Don’t Go to Denver by Melissa Grunow

Fiction, Uncategorized
Mothwings

Mothwings by Stela Brix, 2018

In the dark, my hand was shadowed against the angel wings on his back. Some time ago ink-filled needles had ripped apart his body and taken on images and symbols with unexplained meanings, words without definitions. His skin, light and smooth, was an access point into the world within him. It was twisted, complicated, uninviting. I wanted all of it and nothing to do with it at the same time.

His tattoo crawled across my hand and danced with the shadows, consuming my palm.  His exposed neck waited, while he laid there facing away from me. I had attacked him while his soul was raw, his heart vulnerable. I had told him the truth about us, about him. And he didn’t like it.

“I’ll never completely trust you. You’ll never respect me in the way that I deserve. And we’ll always come back to that,” I had said just moments earlier.

Silence. “So what do we do?” he finally asked.

“I suppose we have two options.” I didn’t sound like myself. I was always asking the questions; he always had the solutions. He could see things that I couldn’t. But in the dark, something had shifted, and I was the one with the voice. “We can compromise, and that’s what makes us, well, us. Or this ends it.”

We hadn’t even defined it yet. Our worlds had collided together suddenly, physically, a sloppy attempt to fill gaps in ourselves left by others: his by a lover who left him because he could never be something he wasn’t, mine by an attacker who left me with a black eye and a persistent fear of parking lots. We found solace in how we mutually exist in the world. As the days passed, though, it became strikingly evident that how we react to and engage with others was so notably different. We didn’t know if we could survive it.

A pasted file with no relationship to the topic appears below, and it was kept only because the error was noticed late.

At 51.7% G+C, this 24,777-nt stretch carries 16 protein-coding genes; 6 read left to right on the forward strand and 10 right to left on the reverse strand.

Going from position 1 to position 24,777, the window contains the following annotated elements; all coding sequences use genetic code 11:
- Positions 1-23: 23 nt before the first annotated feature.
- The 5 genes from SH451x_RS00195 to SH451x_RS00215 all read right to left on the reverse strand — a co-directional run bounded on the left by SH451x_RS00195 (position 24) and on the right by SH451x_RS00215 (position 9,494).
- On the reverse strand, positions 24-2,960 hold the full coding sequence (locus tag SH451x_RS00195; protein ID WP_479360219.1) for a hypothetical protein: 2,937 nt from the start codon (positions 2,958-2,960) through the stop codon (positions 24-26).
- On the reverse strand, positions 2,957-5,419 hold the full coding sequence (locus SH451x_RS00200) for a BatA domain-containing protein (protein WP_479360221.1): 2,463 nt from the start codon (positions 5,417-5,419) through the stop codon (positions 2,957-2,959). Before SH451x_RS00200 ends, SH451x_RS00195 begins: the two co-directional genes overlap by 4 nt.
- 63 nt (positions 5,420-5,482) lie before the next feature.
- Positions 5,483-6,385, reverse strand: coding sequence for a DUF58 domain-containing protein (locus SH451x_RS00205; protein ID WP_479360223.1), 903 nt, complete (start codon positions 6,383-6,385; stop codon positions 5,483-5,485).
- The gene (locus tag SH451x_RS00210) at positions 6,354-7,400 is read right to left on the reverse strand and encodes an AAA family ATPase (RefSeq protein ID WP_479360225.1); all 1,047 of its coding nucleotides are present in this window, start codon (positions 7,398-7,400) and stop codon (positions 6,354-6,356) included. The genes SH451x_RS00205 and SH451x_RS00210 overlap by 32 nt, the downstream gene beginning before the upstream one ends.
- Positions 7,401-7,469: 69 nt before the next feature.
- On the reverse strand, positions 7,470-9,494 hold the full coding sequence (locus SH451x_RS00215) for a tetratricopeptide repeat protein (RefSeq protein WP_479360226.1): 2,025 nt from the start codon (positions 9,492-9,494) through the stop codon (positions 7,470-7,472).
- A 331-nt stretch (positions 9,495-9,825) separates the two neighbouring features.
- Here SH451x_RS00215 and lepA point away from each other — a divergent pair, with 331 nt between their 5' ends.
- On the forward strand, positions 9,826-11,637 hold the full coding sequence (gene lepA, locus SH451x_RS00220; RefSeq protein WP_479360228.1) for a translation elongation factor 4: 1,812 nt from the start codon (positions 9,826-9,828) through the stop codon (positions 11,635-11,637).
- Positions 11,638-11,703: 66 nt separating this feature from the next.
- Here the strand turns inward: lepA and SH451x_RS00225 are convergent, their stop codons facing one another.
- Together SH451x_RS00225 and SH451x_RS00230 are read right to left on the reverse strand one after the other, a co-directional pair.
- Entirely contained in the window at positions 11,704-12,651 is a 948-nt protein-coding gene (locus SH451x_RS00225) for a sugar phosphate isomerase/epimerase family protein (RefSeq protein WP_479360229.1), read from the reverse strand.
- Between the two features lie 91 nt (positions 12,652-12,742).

“This can’t last forever,” I had told him a week earlier during a late-night phone call. “This will change. We will change.”

We argued about love. He ran his hand over the Emily Dickinson quote tattooed on his chest, “That love is all there is, is all we know of Love,” and said, “Love is a promise that I will hurt you less than anyone else.” He turned over, looked through the dark and right through me.

I didn’t believe it. I didn’t believe in love, either, but I did understand loyalty. What I did not understand was why he would still go to Denver in the morning. Why he would pursue love with another, even if just for the weekend? Especially when I had just come home, whatever “home” was, to be with him.

I’ll be a wreck, I had told him. You already are, he had said. We had spent the past two hours talking about it. Being reasonable, fair, giving each other the chance to complete our thoughts.

“Don’t go to Denver,” I pleaded. My suitcase was sitting, still packed, at the foot of the bed. His empty suitcase was waiting next to the closet. There was still time for him to change his mind.

It doesn’t have anything to do with you, he said. I can’t accept that, I said. I’m not asking you to, he said. You can’t just use me, I said. I’m doing this because I want to be used, he said.

Round and round and round we went until I bit into his shoulder, and the talking stopped. A train blew its whistle outside the open window; a gentle fall breeze crept into the room, settling over the bodies of two lovers causing just one to shiver.

 

About the Author:

Melissa Grunow is the author of I DON’T BELONG HERE: ESSAYS (New Meridian Arts Press, 2018), finalist in the 2019 Independent Author Network Book of the Year Award and 2019 Best Indie Book from Shelf Unbound, and REALIZING RIVER CITY: A MEMOIR (Tumbleweed Books, 2016) which won the 2018 Book Excellence Award in Memoir, the 2017 Silver Medal in Nonfiction-Memoir from Readers’ Favorite International Book Contest, and Second Place-Nonfiction in the 2016 Independent Author Network Book of the Year Awards. Her work has appeared in Creative Nonfiction, River Teeth, The Nervous Breakdown, Two Hawks Quarterly, New Plains Review, and Blue Lyra Review, among many others. Her essays have been nominated for a Pushcart Prize and Best of the Net and listed in the Best American Essays notables 2016 and 2018. She has an MFA in creative nonfiction with distinction from National University. She is an assistant professor of English at Illinois Central College. Visit her website at http://www.melissagrunow.com for more information.